Defying the cut and forced marriage

Child holding EndFGM placard

By Diana Meneto

It was in December 2013, when Naneu Timpani overheard her parents planning her circumcision ceremony.

By then, she was only 12 years old but understood the consequences of Female Genital Mutilation (FGM).

 “Through older friends in school who had gone through the rite, I knew that not only was it painful but had dire consequences on my well-being,” said Naneu. She therefore planned to escape the moment her parents left the homestead.

  “I knew of a rescue centre where one girl from our school escaped so as to avoid being cut so I decided to go there,” added Naneu.

She walked 20 Kms from her home to the Prince of Peace center in Kajiado East and they took her in after listening to her story.

However, this did not go down well with her parents who viewed her escape as a sign of disrespect. Naneu says her parents completely disowned her after she fled from home.

 “They have never come to visit me. My sisters came once and they told me that our parents are still disappointed in me. They viewed my escape as disrespect to them and a big embarrassment as they had already sent invites for the ceremony,” she narrates.

“I was able to continue with schooling in the centre and am sure one day I will make them proud when I am successful and they will come looking for me,” says Naneu

Naneu sat for her KCSE Examinations in 2019 and scored a B- but was unable to continue to University due to lack of funds.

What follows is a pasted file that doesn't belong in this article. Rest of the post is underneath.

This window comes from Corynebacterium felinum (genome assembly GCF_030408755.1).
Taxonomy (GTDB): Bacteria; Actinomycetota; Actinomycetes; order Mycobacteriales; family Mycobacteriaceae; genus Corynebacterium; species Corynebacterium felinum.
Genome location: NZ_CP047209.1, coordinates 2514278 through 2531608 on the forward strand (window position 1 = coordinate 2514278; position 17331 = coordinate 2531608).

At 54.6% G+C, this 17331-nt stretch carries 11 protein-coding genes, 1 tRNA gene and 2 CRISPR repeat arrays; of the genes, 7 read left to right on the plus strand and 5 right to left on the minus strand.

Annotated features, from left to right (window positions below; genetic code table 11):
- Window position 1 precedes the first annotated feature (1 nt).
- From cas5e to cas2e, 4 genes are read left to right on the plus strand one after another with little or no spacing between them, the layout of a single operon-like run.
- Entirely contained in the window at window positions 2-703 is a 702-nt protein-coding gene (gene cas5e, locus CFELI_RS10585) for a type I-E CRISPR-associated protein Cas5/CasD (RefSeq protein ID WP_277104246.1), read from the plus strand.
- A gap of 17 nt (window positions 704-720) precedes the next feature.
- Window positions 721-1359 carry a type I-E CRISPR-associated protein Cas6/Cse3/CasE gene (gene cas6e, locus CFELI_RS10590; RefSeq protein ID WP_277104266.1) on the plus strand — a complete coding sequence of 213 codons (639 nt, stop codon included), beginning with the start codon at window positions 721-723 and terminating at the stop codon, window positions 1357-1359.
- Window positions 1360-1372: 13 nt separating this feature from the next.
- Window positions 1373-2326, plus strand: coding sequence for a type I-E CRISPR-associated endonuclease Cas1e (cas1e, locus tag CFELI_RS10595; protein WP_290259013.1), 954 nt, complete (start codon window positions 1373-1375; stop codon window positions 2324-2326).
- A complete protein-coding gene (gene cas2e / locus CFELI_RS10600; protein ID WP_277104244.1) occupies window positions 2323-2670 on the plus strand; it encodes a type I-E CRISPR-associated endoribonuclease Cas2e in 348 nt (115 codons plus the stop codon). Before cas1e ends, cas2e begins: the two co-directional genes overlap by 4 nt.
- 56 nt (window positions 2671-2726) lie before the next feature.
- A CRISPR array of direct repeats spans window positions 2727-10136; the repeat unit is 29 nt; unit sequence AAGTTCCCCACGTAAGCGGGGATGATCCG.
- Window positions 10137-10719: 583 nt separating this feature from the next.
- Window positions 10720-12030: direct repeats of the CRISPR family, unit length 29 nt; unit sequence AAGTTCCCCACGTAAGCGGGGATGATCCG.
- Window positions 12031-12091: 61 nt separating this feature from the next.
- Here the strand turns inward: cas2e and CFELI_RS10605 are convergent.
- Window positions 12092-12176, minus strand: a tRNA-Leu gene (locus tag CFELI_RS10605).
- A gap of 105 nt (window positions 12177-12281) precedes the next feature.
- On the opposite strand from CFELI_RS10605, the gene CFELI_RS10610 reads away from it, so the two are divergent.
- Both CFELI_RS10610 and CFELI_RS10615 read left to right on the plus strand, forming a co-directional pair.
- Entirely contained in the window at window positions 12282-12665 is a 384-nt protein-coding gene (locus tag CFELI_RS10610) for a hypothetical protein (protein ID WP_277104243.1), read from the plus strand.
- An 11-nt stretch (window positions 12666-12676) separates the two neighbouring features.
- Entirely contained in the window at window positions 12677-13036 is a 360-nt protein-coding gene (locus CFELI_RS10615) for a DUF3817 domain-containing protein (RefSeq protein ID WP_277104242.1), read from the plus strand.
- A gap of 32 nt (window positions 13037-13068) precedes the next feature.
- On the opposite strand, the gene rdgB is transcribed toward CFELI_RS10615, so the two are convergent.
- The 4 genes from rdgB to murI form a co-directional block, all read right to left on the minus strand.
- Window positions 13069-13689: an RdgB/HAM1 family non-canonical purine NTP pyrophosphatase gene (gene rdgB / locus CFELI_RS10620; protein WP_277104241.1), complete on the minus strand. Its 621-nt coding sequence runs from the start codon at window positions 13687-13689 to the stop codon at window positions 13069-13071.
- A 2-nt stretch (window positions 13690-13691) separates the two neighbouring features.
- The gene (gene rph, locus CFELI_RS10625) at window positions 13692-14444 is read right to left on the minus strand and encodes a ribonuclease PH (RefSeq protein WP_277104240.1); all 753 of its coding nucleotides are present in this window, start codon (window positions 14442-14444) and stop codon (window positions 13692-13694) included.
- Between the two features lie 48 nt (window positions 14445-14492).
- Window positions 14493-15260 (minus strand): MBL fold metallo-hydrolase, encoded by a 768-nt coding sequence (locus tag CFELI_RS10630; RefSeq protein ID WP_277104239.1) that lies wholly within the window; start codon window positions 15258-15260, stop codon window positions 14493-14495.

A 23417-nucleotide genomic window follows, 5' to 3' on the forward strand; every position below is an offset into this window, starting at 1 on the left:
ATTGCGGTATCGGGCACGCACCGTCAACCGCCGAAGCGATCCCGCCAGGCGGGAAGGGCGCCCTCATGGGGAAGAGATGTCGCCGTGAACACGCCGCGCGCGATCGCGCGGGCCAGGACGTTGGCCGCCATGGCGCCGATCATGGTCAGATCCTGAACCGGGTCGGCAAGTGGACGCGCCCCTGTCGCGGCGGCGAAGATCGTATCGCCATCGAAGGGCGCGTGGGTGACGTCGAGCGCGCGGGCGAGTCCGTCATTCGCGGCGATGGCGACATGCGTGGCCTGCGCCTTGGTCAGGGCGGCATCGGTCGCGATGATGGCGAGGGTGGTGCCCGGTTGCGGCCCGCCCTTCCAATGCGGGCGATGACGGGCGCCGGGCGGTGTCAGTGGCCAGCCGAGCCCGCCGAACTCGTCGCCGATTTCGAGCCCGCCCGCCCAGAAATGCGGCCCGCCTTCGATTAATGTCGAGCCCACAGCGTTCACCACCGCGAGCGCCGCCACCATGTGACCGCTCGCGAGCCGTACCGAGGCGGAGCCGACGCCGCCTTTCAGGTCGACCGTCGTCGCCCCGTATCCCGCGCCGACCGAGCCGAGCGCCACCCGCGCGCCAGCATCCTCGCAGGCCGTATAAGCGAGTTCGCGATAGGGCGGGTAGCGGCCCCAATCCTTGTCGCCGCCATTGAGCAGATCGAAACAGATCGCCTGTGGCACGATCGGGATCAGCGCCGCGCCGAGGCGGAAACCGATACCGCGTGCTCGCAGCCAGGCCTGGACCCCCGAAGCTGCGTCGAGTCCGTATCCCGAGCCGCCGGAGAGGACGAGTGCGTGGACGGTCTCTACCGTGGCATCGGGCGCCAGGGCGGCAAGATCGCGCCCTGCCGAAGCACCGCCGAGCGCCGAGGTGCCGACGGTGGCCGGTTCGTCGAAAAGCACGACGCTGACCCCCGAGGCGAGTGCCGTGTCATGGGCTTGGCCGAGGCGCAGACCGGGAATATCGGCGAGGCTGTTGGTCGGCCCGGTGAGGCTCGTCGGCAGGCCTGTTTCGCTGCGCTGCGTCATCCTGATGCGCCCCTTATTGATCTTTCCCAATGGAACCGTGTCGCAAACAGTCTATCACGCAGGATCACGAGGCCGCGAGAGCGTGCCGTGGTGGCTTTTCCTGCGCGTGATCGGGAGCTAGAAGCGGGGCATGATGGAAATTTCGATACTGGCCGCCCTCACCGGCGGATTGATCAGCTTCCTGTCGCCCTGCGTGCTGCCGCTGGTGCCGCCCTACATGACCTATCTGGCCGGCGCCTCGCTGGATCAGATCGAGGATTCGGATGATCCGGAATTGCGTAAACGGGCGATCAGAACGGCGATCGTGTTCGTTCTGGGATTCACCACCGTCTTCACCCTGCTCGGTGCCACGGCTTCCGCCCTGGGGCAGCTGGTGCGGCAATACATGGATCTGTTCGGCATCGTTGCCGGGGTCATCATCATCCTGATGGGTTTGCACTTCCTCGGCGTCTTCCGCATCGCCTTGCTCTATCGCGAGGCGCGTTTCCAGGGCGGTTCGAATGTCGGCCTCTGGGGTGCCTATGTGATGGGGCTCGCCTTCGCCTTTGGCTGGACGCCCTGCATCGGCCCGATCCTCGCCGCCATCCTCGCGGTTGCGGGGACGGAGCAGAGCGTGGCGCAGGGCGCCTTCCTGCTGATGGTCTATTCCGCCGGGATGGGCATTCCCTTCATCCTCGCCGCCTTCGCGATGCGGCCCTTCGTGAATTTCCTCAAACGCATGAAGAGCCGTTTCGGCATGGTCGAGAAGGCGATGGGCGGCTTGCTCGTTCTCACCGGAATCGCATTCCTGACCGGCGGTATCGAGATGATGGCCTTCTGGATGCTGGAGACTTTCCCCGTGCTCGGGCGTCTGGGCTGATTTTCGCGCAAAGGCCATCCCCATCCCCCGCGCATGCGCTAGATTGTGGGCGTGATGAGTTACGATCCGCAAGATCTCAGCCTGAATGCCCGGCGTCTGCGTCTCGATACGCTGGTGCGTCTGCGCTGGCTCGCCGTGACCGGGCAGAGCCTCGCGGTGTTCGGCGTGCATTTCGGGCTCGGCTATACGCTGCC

“I was to undertake a Bachelor of Science in Dairy Technology and Management in Egerton University but lacked school fees as most of the sponsors to the center had backed out as the Covid-19 pandemic had also hit them hard financially,” Naneu recalls.

 Though she misses home sometimes, Naneu doesn’t regret the decision to escape, and urges other girls to follow suit if they ever find themselves in the same situation.

“I urge all girls and parents to refrain from the practice, because it does not add any value to a girl’s life,” she added.

Jane Naponu* was however not as lucky like Naneu. The nine-year-old girl says plans about her circumcision were kept secret from her.

 “I never knew about the plans of my circumcision beforehand. I was just woken up by my mum at 4.00am and told to take an ice-cold bath as the day I would become a woman had arrived,”  Naponu narrates sadly.

She tried to protest but her mum would hear none of it as the old woman hired for the job had already arrived.

“I reluctantly took the bath, sat on the floor naked and patted my legs wide as the circumciser ordered,” she said.

 Naponu added that it was a chilling experience; very painful, uncomfortable and demeaning. It took three weeks for her to heal but another surprise awaited her.

Barely a month after undergoing the ‘cut’, she found out that plans to marry her off to a man almost the same age as her father had already been made.